Many experts argue that getting sufficient sleep is as important to your overall health as diet and exercise. Sleep deprivation is linked to a number of physical and mental health problems, including depression and weight gain, so as it's Sleep Awareness Week, I'm sharing a simple, cheap and easy tweak I made to my bedtime routine which has significantly changed how I sleep.
About a year ago my boyfriend started religiously drinking a cup of camomile tea before bed. Not a huge fan of herbal teas myself, and as I don't usually have trouble getting to sleep, I had never joined him in this bedtime ritual and dismissed the idea as somewhat of an old wives' tale.
That was until last summer, when I went through a period of really struggling to sleep thanks to a combination of the really hot weather and adjusting to a new routine having started a new job. One evening after several nights of broken sleep in a row, exhausted, I reluctantly accepted a cup before bed, and now I won't willingly hit the hay without it.
While I may not have struggled to get to sleep, I would often wake easily in the first few hours of my sleep cycle and could sometimes spend whole nights tossing and turning, drifting in and out of almost sleep.
But from the first few sips, I found it had a deeply calming and settling effect on me and when I woke the following morning I noticed a real difference in the quality of that night's sleep. I'd had a truly deep slumber.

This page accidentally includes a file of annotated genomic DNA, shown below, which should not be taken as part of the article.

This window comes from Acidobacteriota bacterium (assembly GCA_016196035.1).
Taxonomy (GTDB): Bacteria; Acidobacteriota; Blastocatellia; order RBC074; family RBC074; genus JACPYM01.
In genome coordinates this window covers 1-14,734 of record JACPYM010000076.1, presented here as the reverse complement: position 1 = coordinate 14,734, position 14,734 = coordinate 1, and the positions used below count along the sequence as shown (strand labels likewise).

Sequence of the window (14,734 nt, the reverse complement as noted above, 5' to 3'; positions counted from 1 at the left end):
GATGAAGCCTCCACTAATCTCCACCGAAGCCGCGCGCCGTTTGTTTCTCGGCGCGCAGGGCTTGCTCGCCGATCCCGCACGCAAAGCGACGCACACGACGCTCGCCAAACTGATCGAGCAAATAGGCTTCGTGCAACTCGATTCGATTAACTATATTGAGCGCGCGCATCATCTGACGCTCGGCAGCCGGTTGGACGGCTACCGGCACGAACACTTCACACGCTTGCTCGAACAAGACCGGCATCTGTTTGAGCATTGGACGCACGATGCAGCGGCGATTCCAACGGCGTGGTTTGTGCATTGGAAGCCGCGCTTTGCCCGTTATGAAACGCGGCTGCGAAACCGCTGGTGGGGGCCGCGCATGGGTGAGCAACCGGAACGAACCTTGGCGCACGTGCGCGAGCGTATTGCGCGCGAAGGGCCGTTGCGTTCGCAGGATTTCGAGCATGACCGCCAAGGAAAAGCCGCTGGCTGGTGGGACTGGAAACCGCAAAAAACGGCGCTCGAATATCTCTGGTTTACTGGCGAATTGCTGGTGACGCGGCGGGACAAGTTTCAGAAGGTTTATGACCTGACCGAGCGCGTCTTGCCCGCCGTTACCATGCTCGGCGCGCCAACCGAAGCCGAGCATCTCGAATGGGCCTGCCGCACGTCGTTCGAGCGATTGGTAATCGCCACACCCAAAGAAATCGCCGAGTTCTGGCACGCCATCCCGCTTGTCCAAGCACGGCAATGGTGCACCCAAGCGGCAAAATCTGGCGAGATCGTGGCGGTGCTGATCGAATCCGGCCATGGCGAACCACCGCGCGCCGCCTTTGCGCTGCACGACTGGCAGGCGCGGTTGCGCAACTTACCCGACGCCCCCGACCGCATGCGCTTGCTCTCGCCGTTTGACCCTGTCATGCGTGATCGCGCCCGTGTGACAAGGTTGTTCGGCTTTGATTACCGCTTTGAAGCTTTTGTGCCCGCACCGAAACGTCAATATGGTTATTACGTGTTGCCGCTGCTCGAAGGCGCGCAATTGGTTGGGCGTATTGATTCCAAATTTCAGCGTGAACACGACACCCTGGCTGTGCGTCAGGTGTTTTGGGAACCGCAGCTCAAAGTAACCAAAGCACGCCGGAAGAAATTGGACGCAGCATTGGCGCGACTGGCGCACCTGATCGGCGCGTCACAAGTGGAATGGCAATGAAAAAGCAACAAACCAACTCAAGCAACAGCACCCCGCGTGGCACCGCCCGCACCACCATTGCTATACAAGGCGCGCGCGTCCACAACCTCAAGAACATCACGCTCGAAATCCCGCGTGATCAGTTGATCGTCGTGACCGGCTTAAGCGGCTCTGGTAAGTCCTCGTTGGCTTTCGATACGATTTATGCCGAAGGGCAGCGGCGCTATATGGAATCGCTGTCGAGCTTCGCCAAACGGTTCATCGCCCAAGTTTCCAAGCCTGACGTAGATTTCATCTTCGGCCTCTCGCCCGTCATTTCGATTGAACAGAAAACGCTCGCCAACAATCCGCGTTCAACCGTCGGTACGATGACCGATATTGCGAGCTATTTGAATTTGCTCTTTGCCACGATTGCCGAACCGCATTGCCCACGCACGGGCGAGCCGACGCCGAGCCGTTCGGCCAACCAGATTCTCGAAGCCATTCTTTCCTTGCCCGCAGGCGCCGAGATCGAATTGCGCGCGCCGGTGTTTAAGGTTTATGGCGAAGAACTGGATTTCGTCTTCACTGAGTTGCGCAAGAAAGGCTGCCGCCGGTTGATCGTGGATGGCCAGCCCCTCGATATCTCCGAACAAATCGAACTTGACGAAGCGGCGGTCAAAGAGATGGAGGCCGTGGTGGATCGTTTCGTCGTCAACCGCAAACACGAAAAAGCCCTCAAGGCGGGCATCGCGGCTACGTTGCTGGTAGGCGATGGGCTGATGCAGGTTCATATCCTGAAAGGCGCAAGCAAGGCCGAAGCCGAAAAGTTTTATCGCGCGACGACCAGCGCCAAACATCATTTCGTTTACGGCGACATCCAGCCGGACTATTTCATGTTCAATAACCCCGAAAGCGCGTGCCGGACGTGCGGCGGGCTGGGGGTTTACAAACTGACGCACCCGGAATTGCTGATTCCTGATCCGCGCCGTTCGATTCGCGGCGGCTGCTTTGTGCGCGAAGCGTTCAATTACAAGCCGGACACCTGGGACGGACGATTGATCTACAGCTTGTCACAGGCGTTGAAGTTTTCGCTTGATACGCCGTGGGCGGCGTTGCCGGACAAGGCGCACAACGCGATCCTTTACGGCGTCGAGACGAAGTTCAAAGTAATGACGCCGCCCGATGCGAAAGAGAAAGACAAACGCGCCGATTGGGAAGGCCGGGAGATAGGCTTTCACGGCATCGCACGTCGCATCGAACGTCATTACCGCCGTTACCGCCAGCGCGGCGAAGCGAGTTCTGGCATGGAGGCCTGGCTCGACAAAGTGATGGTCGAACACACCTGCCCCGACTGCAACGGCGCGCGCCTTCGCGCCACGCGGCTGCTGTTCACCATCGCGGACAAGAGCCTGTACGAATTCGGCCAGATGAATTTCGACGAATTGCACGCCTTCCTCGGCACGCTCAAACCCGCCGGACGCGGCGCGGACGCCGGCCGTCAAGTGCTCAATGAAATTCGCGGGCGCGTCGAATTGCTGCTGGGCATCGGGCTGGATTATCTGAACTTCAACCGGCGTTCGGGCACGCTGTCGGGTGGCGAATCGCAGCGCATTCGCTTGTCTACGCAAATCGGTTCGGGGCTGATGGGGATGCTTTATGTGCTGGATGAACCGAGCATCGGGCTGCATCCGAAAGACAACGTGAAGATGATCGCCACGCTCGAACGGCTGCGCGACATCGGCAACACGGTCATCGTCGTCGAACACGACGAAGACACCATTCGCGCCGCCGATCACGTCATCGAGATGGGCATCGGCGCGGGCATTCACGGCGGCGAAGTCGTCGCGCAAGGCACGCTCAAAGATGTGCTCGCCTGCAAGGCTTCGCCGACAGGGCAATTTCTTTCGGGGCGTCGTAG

Now I really notice the difference in my sleeping pattern when I haven't had a cup before bed.
Of course, I haven't discovered anything new, camomile is one of the oldest and most trusted medicinal herbs on record and people have been drinking camomile tea to treat insomnia and induce sedation since ancient times. Yet it remains a relatively under-hyped, possibly forgotten, sleep aid – plus it's cheap and easy to incorporate into your nighttime routine.
We asked Lily Soutter, a nutritionist at herbal tea specialist at Heath & Heather, why camomile tea has such a calming and sleep-inducing effect.
"Camomile tea is not technically a tea, as it doesn’t contain any tea leaves; rather it’s a herbal infusion made from dried camomile flowers," she said. "It is a rich source of special plant compounds called apigenins."
Apigenins are plant compounds found in a number of fruits and vegetables, but parsley, celery, celeriac and camomile tea are the most common sources of them.
"These compounds have been shown to exert anti-anxiety effects, and when consumed at higher doses may also have sedative effects," she went on. "These effects are down to apigenin’s ability to bind to benzodiazepine receptors in the brain, which are responsible for providing a sense of calmness and sedation."
Aside from sleep and anxiety, camomile tea has been linked to a number of other potential health benefits, she adds including reducing menstrual pain, reducing inflammation and helping to lower blood sugar levels.
"Traditionally camomile tea has been used to treat nausea and gas and there are a few studies suggesting that this tea may promote better digestion too," she added. "Whilst more research is needed to confirm camomile’s role in digestion, there are many anecdotal claims in relation to camomile tea’s soothing effects on the stomach."
While other studies have linked camomile tea to boosting the immune system and helping to fight common colds.
More research is needed to directly connect drinking camomile tea with some of these potential benefits, but the next time you're tossing and turning, you may want to grab yourself a cup of 'mile – you might just be surprised by how much it enhances your shut-eye.